This “struggle and success model” of the Greek-American is far from new. Aside from Diacou’s columns. I would urge those interested in her approach to look at her edited work Hellenism in Chicago (Chicago: United Hellenic American Congress, 1982). I have described this 200-page hardcover volume as a mix of highly-informative essays and dozens of captioned photographs with your standard Greek-American dinner-dance book. And again, I mean no slur against dinner-dance commemorative volumes. But they are at the same time undeniably publications that have evolved within the Greek-American community as a set genre which has expected (and accepted) content and format.
Greeks in Queens by Christina Rozeas is one of the latest collections of Greek-American photograph books issued through Arcadia Publishing (Charleston: Arcadia, 2012) (www.arcadiapublishing.com). Constantine E. Theodosiou, President, Greater Astoria Historical Society provides a Foreword. This collection of 187 documents and photographs is presented in 127 pages with an Introduction followed by six thematic chapters: In the Beginning; Old World Influences in a Brave New World; Greek Orthodox Churches and Schools; Traditions and Festivals; Celebrations and Community; and Businesses and Associations.
Rozeas’ geographic focus is the New York City borough of Queens with special attention given to the city of Astoria, as the symbolic home of all the Greeks in this metropolitan area. Just as with Diacou it is clear Rozeas wants to praise the Greeks of Queens but it is equally clear she has no idea whatsoever on how to accomplish this goal.
The most curious omission found in this volume is the failure to identify individuals by name consistently. While Rozeas is always careful to credit the individual or institution that provided each black and white photograph found in this volume many individuals are never identified. Instead Rozeas uses these photographs to represent types of persons, places or situations she attests are common to the area and its local history. For example as we hear in a photograph of three unidentified young people: Meeting other Greeks sprouted many friendships in Queens public schools. Frequently, these friendships would last a lifetime. Pictured here is a group of Greek Orthodox children outside of Long Island City High School. The Greek culture has always fascinated others (pg. 64). Undermining her own credibility, Rozeas often adds sheer speculation to the captions: This photograph shows a Greek family doing what they do best: socializing over dinner. Children were not segregated from the table. Photographed in April 1957, this family was likely talking about ways to help out their relations in Greece, or who would be next arriving in America (46). Or “Education began in the home, as is illustrated in this photograph. Mother and daughter sit outside their Jackson Heights home, toys scattered on the ground. Among the toys is a cash register, to encourage the little girl’s possible interest in business (pg. 38).” Did the unidentified Mother in this photograph tell Rozeas she had her daughter play with a cash register to interest her in business or not? As if this were not odd enough Rozeas, in her captions, often gives the impression she has no idea why, when or where (other than I suppose, Queens) the photograph was taken. Many other examples could be given.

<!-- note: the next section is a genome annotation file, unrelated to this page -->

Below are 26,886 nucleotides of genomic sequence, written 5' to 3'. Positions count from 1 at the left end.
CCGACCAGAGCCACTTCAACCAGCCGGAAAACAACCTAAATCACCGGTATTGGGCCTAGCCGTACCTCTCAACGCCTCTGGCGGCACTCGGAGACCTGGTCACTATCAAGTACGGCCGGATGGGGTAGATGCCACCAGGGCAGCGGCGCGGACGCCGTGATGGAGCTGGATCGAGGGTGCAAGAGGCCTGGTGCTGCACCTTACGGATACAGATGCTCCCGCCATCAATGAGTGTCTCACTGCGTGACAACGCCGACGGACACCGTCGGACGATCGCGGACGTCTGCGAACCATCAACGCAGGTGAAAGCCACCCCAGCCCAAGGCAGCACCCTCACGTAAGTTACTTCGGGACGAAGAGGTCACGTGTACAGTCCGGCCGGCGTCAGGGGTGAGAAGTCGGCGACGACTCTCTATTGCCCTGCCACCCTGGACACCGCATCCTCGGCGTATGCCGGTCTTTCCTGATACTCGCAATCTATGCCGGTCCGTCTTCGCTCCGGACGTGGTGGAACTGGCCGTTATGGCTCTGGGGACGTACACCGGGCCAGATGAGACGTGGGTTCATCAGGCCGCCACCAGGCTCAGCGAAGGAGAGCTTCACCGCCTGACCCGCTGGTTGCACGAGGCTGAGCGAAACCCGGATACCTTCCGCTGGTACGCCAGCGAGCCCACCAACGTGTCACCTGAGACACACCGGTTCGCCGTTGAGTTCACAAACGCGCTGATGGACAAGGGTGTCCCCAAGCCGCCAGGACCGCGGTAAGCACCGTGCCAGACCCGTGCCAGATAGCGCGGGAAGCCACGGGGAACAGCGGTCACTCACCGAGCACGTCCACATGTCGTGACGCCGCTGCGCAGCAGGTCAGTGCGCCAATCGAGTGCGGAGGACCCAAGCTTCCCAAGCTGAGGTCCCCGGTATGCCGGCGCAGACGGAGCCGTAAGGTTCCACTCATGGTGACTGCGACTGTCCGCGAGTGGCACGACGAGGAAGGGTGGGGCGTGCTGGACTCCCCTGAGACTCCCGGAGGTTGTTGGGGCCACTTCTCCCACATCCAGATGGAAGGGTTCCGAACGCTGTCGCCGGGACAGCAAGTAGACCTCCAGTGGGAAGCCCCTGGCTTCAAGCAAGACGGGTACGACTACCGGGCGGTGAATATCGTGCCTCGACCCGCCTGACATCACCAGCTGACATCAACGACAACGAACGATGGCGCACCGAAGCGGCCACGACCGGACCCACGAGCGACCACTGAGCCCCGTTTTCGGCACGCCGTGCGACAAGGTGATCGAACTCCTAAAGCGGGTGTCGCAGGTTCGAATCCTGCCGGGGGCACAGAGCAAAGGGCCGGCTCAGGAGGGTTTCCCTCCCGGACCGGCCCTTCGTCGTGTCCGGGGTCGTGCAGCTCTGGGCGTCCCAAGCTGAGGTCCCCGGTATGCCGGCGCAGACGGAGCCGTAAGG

Where is the “history” in this volume? Where is the chronology of events? Why do certain people get named and not others? To the detriment of her stated goal Rozeas gives the reader the strong impression she simply gathered a box of black and white photographs and once she had enough published this book. The Greeks of Queens and especially Astoria represent not simply a large community of Greeks in North America but one that has and continues to influence the world around them. Whether in words or just images the Greeks of Queens deserve a better historical account